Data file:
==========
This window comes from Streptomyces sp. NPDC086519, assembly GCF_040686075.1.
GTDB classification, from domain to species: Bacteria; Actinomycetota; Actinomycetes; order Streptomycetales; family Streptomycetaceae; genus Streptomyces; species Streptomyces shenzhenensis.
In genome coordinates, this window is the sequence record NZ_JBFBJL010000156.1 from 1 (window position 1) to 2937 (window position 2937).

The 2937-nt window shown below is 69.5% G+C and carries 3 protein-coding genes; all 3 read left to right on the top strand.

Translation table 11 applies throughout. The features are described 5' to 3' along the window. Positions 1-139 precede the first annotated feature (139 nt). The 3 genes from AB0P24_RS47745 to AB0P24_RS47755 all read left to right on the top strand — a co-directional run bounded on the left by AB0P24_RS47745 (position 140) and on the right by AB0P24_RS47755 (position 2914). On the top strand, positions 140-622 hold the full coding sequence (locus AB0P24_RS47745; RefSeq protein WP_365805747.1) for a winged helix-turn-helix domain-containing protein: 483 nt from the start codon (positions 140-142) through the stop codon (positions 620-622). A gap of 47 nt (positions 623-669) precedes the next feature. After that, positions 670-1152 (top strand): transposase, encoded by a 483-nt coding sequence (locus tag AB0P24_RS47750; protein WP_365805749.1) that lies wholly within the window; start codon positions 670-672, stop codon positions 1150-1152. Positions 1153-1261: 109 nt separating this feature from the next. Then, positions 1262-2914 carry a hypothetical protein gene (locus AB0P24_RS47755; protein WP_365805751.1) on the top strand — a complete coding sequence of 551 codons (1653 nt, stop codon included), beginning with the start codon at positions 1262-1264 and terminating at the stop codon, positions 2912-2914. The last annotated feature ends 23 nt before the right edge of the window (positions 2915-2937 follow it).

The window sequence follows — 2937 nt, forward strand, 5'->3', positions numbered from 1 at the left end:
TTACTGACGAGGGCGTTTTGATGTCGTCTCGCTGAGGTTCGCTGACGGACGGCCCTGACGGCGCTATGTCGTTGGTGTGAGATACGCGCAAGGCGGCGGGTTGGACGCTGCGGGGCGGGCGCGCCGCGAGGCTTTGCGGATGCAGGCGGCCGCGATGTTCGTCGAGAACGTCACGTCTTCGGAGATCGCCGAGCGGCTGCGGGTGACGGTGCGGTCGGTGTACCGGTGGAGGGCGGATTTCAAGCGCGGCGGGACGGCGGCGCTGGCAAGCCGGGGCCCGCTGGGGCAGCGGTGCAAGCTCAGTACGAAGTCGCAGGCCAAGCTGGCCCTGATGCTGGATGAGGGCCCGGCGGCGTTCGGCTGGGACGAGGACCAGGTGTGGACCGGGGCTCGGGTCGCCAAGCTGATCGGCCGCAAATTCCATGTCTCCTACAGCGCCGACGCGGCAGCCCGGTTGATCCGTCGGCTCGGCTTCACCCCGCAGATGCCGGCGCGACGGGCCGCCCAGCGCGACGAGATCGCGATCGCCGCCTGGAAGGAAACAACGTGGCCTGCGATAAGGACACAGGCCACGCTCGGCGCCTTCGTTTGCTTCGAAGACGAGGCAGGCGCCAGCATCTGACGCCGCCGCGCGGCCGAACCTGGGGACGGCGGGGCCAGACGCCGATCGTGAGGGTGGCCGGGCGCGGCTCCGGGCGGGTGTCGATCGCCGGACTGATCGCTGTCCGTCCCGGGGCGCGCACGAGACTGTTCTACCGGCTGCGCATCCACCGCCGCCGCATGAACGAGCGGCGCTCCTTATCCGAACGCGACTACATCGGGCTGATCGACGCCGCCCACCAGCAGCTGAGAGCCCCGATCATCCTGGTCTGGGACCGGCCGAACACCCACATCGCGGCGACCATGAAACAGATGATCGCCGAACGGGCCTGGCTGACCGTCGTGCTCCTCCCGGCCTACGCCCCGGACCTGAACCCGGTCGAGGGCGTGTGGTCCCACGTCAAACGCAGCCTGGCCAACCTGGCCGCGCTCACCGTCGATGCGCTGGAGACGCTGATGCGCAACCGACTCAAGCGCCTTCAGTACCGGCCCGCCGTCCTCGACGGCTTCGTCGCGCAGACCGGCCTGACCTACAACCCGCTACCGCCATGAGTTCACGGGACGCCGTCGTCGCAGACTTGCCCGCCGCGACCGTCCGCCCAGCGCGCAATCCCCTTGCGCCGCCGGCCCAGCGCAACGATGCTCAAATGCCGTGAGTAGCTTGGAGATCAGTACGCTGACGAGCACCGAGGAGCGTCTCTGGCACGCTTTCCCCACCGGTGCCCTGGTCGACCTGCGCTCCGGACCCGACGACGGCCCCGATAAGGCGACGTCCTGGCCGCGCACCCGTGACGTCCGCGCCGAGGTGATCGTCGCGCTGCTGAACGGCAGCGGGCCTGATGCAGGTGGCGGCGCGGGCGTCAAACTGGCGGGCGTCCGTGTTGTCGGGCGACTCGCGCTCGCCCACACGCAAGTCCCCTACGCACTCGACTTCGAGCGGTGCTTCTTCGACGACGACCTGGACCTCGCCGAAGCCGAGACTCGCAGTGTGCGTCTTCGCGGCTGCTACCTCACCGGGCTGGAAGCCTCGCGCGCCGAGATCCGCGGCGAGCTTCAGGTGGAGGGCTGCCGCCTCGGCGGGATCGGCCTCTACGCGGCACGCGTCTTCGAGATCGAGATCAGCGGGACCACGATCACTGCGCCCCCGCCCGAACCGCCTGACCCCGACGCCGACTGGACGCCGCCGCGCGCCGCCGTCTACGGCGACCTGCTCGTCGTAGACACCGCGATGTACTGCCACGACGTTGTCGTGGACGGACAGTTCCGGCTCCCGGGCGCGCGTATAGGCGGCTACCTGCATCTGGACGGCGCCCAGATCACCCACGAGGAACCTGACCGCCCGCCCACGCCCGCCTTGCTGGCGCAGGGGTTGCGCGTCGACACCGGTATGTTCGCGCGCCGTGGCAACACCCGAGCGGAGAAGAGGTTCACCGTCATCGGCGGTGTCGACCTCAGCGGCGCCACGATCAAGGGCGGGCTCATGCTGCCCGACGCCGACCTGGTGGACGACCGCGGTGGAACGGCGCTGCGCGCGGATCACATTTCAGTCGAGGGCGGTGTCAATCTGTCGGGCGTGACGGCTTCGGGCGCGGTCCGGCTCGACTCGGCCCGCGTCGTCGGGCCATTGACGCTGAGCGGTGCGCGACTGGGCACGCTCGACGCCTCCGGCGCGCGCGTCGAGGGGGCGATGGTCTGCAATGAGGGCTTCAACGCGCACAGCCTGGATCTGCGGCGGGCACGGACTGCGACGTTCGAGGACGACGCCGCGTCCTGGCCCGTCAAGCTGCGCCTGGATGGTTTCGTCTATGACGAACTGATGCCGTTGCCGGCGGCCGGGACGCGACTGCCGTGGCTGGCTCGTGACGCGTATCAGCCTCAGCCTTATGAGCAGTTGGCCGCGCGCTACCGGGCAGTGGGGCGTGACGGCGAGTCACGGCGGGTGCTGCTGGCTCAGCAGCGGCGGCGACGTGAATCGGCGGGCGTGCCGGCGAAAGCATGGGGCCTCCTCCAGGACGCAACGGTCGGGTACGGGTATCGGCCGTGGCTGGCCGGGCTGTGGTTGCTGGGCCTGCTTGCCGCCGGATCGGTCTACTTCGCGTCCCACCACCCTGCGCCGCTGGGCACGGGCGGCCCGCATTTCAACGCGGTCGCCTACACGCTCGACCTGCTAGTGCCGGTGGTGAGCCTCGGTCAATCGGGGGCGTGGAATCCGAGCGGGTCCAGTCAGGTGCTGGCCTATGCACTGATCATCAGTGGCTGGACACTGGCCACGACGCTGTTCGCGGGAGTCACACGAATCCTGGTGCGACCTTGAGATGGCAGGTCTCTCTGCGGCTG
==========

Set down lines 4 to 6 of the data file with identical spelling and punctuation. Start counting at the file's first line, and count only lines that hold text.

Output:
The 2937-nt window shown below is 69.5% G+C and carries 3 protein-coding genes; all 3 read left to right on the top strand.

Translation table 11 applies throughout. The features are described 5' to 3' along the window. Positions 1-139 precede the first annotated feature (139 nt). The 3 genes from AB0P24_RS47745 to AB0P24_RS47755 all read left to right on the top strand — a co-directional run bounded on the left by AB0P24_RS47745 (position 140) and on the right by AB0P24_RS47755 (position 2914). On the top strand, positions 140-622 hold the full coding sequence (locus AB0P24_RS47745; RefSeq protein WP_365805747.1) for a winged helix-turn-helix domain-containing protein: 483 nt from the start codon (positions 140-142) through the stop codon (positions 620-622). A gap of 47 nt (positions 623-669) precedes the next feature. After that, positions 670-1152 (top strand): transposase, encoded by a 483-nt coding sequence (locus tag AB0P24_RS47750; protein WP_365805749.1) that lies wholly within the window; start codon positions 670-672, stop codon positions 1150-1152. Positions 1153-1261: 109 nt separating this feature from the next. Then, positions 1262-2914 carry a hypothetical protein gene (locus AB0P24_RS47755; protein WP_365805751.1) on the top strand — a complete coding sequence of 551 codons (1653 nt, stop codon included), beginning with the start codon at positions 1262-1264 and terminating at the stop codon, positions 2912-2914. The last annotated feature ends 23 nt before the right edge of the window (positions 2915-2937 follow it).

The window sequence follows — 2937 nt, forward strand, 5'->3', positions numbered from 1 at the left end: